The Arlington Public Schools Administration Building is pictured on Tuesday, April 16, 2024, in Arlington, Washington. (Ryan Berry / The Herald)

The Arlington Public Schools Administration Building is pictured on Tuesday, April 16, 2024, in Arlington, Washington. (Ryan Berry / The Herald)

$2.5M deficit in Arlington schools could mean dozens of cut positions

The state funding model and inflation have led to Arlington’s money problems, school finance director Gina Zeutenhorst said Tuesday.

ARLINGTON — Facing a $2.5 million budget deficit, the Arlington school board must approve a plan by the end of the month that could include cutting over a dozen jobs.

The draft plan, detailed at a special school board meeting Tuesday, includes the elimination of between 18 and 26 positions. This month, Arlington Public Schools reported having a total of 715 staff members.

The district’s plan would mean $2.8 million in savings and increased revenue for the upcoming school year.

Gina Zeutenhorst, executive director of financial services for the district, attributed the budget deficit to inflation, enrollment decline and the exhaustion of pandemic relief funding.

Although enrollment has increased since the pandemic, it has yet to match attendance numbers from the 2019-2020 school year, when 5,970 students were enrolled, according to state data. This year, the district had 5,679 students.

Another major stress on the budget is the state’s “continued underfunding of the true cost of education,” Zeutenhorst told the school board. The state has used “regionalization” to determine funding for schools, based off the cost of living in the district.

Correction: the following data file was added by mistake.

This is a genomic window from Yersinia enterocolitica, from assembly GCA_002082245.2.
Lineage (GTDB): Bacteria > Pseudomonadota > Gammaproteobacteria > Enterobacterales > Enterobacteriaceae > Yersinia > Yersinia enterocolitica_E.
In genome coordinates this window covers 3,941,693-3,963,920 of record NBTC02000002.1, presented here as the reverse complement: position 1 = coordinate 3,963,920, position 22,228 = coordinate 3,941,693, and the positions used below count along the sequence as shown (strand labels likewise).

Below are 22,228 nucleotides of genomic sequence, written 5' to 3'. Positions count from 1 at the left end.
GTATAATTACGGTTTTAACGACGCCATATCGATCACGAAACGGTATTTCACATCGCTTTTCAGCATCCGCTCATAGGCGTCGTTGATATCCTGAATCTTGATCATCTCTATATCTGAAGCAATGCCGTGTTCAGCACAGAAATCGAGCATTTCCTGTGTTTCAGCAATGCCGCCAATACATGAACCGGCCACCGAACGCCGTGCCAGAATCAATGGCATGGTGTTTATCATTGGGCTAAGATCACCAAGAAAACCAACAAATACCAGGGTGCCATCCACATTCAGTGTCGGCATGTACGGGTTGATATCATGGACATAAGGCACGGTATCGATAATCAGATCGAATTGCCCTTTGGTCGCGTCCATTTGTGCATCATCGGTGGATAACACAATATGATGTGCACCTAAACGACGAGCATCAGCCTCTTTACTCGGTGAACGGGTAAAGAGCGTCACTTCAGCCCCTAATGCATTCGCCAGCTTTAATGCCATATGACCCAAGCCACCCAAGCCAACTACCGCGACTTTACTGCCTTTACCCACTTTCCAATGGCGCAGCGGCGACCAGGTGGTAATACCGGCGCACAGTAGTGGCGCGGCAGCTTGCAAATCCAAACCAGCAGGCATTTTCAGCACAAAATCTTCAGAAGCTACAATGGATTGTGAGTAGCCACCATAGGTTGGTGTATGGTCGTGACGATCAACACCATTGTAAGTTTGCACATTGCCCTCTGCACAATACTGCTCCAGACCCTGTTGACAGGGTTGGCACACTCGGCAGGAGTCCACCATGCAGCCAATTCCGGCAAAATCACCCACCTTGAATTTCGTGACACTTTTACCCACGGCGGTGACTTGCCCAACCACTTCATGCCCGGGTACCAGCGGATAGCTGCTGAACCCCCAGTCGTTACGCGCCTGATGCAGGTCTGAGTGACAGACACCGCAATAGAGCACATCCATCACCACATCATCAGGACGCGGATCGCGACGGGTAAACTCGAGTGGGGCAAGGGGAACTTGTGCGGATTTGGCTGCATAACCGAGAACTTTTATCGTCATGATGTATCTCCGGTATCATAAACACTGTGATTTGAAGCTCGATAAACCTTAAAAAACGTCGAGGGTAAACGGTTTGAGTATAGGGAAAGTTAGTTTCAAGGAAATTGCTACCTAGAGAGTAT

In 2023, Arlington qualified for and expected to receive a 24% increase in its revenue from regionalization, which seeks to counteract inflation, but instead received 18%.

If approved, $413,000 in savings would come from reducing employee costs, in part by limiting annual salary increases.

The bulk of the savings would come from eliminating positions. The draft plan estimates the district will save $2.3 million from reducing positions, a goal Zeutenhorst said the district is trying to achieve through attrition. The plan doesn’t specify which positions could be affected, but did note some will be from special education.

Arlington Public Schools also plans to increase revenue by about $40,000 through increases in summer school tuition rates, school meal prices, facility use fees and tech device insurance.

Though some employees may lose their jobs, Superintendent Chrys Sweeting said the district hopes to keep some by encouraging them to apply for other open positions in Arlington schools.

The board of directors will vote on the final plan Monday. Sweeting said in the Tuesday meeting she hopes to notify staff members if their position has been affected by the end of the month.

Arlington isn’t alone in its financial challenges. Last year, neighboring district Marysville faced a $17.8 million budget deficit, for example. An adjusted fund balance cut that deficit to $5.9 million in February.

Jenelle Baumbach: 360-352-8623; jenelle.baumbach@heraldnet.com; Twitter: @jenelleclar.

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